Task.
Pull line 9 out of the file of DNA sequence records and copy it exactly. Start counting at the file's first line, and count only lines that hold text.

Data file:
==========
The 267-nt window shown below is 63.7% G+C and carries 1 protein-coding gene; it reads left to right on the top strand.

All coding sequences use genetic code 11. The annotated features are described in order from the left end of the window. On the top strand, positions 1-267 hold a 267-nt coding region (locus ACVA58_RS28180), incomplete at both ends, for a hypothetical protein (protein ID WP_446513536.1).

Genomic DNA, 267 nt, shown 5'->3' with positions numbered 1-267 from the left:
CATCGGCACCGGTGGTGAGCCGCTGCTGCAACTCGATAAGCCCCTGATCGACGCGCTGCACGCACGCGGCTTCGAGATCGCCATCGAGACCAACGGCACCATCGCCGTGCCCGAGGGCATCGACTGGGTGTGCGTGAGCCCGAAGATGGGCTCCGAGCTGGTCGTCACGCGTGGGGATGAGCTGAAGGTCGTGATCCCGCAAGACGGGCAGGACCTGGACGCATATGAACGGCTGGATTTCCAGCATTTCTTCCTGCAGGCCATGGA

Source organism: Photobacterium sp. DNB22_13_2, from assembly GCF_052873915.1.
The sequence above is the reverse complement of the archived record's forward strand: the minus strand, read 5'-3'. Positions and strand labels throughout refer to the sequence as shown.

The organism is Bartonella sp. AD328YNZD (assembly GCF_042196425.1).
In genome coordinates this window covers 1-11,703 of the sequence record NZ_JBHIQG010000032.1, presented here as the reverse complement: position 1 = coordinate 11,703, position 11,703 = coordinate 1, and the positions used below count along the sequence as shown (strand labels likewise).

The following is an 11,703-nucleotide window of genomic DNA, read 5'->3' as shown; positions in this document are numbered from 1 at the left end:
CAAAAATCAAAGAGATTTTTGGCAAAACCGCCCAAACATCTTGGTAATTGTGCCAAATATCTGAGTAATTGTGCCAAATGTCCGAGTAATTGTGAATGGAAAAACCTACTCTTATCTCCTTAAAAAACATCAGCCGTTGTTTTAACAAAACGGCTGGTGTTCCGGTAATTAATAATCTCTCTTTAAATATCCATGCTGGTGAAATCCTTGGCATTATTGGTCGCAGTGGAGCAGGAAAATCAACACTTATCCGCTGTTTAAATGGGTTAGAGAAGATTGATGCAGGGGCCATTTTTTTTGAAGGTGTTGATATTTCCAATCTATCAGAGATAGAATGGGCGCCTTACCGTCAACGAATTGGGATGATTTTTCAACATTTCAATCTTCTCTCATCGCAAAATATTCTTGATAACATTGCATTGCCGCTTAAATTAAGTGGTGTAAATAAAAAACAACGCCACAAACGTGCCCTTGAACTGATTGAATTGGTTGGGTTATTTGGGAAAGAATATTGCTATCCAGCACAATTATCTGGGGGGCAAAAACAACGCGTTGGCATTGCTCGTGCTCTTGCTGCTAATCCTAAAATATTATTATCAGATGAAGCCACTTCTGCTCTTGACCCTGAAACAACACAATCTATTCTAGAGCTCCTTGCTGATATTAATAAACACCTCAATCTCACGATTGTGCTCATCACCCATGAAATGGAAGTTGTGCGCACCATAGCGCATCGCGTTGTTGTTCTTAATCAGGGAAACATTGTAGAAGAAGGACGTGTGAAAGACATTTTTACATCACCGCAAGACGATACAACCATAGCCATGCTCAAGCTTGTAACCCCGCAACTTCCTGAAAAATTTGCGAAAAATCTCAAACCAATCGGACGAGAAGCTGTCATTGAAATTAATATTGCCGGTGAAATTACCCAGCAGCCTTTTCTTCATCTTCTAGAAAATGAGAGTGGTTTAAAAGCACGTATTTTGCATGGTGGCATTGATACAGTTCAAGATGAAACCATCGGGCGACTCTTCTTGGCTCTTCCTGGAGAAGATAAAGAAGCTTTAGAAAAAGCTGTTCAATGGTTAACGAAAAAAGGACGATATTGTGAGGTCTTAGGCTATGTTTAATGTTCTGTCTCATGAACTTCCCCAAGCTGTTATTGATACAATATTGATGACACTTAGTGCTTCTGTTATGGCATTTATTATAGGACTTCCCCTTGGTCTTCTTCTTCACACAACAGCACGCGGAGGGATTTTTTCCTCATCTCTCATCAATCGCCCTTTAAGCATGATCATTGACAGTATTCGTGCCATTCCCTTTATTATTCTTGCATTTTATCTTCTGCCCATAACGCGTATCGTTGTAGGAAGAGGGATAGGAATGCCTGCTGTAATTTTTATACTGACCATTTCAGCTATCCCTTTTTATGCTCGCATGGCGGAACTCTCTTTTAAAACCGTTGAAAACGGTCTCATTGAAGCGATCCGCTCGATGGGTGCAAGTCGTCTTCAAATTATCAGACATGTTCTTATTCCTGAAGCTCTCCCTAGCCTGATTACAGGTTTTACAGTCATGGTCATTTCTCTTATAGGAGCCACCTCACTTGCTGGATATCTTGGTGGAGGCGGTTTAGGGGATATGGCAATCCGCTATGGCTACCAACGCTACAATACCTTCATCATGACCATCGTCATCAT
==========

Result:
The following is an 11,703-nucleotide window of genomic DNA, read 5'->3' as shown; positions in this document are numbered from 1 at the left end: